We agree with plaintiff that defendant had no coverage for the lawsuit under the contractual liability phase of the policy because of a provision thereof which stated, "`contractual liability' * * * shall not be construed as including * * * a warranty that work performed by or on behalf of the Named Insured will be done in a workmanlike manner."

The main thrust of plaintiff's theory is that the comprehensive general liability provisions also fail to give coverage because of a provision of endorsement number two of the policy which provides that the bodily injury and property damage liability coverage provisions do not apply to liability for damages "included with the completed Operations Hazard or the Products Hazard."

The completed Operations Hazard is defined as:

"[C]ompleted operations hazard includes bodily injury and property damage arising out of operations or reliance upon a representation or warranty made at any time with respect thereto, but only if the bodily injury or property damage occurs after such operations have been completed or abandoned and occurs away from premises owned by or rented to the Named insured. `Operations' include materials, parts or equipment furnished in connection therewith. Operations shall be deemed completed at the earliest of the following times:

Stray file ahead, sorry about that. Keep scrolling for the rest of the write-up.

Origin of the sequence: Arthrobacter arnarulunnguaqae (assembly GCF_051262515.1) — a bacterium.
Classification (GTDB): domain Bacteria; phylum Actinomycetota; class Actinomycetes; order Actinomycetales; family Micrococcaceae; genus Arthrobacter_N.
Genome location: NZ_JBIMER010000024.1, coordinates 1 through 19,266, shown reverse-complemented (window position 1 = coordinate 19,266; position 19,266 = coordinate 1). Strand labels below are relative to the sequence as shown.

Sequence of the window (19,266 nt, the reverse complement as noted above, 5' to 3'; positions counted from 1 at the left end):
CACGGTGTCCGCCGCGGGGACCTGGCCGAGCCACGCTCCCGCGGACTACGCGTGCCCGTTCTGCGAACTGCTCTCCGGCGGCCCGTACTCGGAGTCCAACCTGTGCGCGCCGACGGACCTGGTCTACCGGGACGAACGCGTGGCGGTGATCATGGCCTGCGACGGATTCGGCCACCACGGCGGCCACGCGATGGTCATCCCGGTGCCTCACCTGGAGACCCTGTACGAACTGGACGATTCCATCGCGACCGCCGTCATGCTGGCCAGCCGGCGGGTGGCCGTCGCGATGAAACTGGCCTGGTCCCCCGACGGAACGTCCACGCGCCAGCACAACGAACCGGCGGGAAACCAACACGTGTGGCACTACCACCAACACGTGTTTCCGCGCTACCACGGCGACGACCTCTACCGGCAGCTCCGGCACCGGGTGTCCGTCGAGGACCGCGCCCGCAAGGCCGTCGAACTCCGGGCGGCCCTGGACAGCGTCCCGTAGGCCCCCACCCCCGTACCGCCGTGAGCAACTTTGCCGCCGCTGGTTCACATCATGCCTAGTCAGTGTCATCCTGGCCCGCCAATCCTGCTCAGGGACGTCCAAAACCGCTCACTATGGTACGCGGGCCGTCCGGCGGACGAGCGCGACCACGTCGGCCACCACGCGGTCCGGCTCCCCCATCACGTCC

(1) when all operations to be performed by or on behalf of the Named Insured under the contract have been completed,

(2) when all operations to be performed by or on behalf of the Named Insured at the site of the operations have been completed, or

(3) when the portion of the work out of which the injury or damage arises has been put to its intended use by any person or organization other than another contractor or subcontractor engaged in performing operations for a principal as a part of the same project.

Operations which may be required further service or maintenance work, or correction, repair or replacement because of any defect or deficiency, but which are otherwise complete, shall be deemed completed."

• 1 Plaintiff, as the insurer, had the burden of proving that a loss otherwise covered comes within the provisions of an exclusion stated in the policy. (Marsh v. Metropolitan Life Insurance Co. (1979), 70 Ill. App.3d 790, 388 N.E.2d 1121.) The complaint in the suit brought against defendant by the school district gives no indication that its claimed loss occurred after the operation had been completed. The transcript of the conversation between defendant and the adjuster is rather confused. It indicates that defendant was called back to a particular school building several times because of complaints by school district personnel that water leaks were resulting from defendant's installation. However, it does not establish with certainty that the alleged water damage occurred after defendant left the job or even that it occurred after the district started using the installed equipment.